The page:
Beverley Aronstan, Bondi Junction Psychologist for Infertility IssuesBeverley Aronstan is a unique psychologist who works in an important niche- the area of infertility.

Infertility is a painful experience for couples that are trying to fall pregnant and is often not freely spoken about due to the shame that people feel.

Beverley is passionate about helping couples who are experiencing some sort of infertility. She helps couples build resilience and start to feel hope for their future.

Here’s what she had to say to us recently about her work in this area.

Tell us about your practice – where it is, who you work with and the services you offer

My practice is in an office building in Bondi Junction with a view of the harbour bridge and opera house. It is a suite of rooms with one other practitioner.

How did you become interested in working with couples experiencing infertility issues?

I am trained and experienced as a couples counsellor and spent a few years working at Relationships Australia. I then got offered a job at a fertility clinic. I started seeing couples who were experiencing difficulties with communication and sexual issues as a result of trauma of being diagnosed with infertility.

What are the main psychological issues that contribute to infertility?

Most patients being diagnosed with infertility might experience periods of feeling down or worried. Infertility is a crisis and classified as akin to divorce as one of life’s major stressors. Females tend to worry that there is something wrong with their body. There is often guilt that they did something to cause the infertility.

For men it is a more silent experience of shame and anger. Couples sometimes will isolate themselves socially from family and friends because it is embarrassing and painful for them to see and hear that others tend to fall pregnant at will.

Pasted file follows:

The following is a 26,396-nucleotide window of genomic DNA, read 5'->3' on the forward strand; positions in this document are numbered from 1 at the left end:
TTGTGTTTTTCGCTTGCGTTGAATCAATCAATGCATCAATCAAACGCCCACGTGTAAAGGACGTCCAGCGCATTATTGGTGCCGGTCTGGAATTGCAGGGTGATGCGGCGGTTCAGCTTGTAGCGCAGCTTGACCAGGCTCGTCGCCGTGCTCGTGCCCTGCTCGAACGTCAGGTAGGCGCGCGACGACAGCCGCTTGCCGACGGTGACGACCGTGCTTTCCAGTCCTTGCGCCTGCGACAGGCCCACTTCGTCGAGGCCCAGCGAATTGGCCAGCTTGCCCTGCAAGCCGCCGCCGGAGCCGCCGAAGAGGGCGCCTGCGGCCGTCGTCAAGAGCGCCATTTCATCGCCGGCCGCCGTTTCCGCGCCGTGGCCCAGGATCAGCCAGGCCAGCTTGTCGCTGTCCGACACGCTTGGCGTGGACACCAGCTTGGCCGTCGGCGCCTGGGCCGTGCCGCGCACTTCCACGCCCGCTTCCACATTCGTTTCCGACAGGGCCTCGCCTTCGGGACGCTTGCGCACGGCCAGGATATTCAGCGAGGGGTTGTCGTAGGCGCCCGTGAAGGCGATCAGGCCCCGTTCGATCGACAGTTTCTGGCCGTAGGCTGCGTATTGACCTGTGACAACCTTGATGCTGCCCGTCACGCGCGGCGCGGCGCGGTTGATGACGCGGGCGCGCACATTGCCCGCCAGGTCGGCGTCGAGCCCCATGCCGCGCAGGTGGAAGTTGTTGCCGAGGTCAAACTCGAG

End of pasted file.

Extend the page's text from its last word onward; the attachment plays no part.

What do you believe is the connection between infertility issues and mental health?

Infertility is a very painful experience for individuals and couples and sometimes might trigger or exacerbate an underlying mental health issue. Men and women might show symptoms of depression and become anxious. Patients can feel like their brain is in a fog and they cannot concentrate. They might find it difficult to find pleasure in activities they used to find enjoyable.

Fertility treatment inhibits their social activities, they cannot drink alcohol or coffee. Excessive exercise is not allowed. They might be told to only have sex at a certain time.

Infertility is connected to mental health in terms of resilience. Some patients naturally revert to feelings of despair and catastrophic thoughts and feelings of despair which can cause sleeplessness and exhaustion

Tell us about your approach and why you believe the way you work is effective in helping women and couples overcome infertility issues

My approach is to give patients hope and give them emotional resilience. I encourage them to hang in and to treat this experience as a journey with curves, potholes, and bumps and crossroads with decisions to be made. We discuss how they might increase their self care and what they can do to feel better and to carry on with life during treatment.

I encourage finding one person in family or friends that they might be able to confide in and have as a support person. I use an empathetic approach. People will discuss the fact that they feel like they should be coping better so we normalise this but validate the experience for them.

Tell us what a client can expect to experience in an initial counselling session with you

In the first session I will take a history of their family circumstances and who they have in terms of support. I am particularly interested in how they have coped with adverse situations in the past. I assess what their objectives are in coming to counselling.

We set goals of what they might achieve and take away with them. I usually give them coping strategies that are focused on the here and now in terms of their situation.

On a personal note, tell us something that you’re passionate about or love to do in your spare time

In my spare time I am passionate about spending time with my family and friends. I particularly like to exercise in nature. I love travelling, movies and reading.

If you are struggling with infertility issues and would like to contact Beverley or make an appointment, please visit her Australia Counselling profile.

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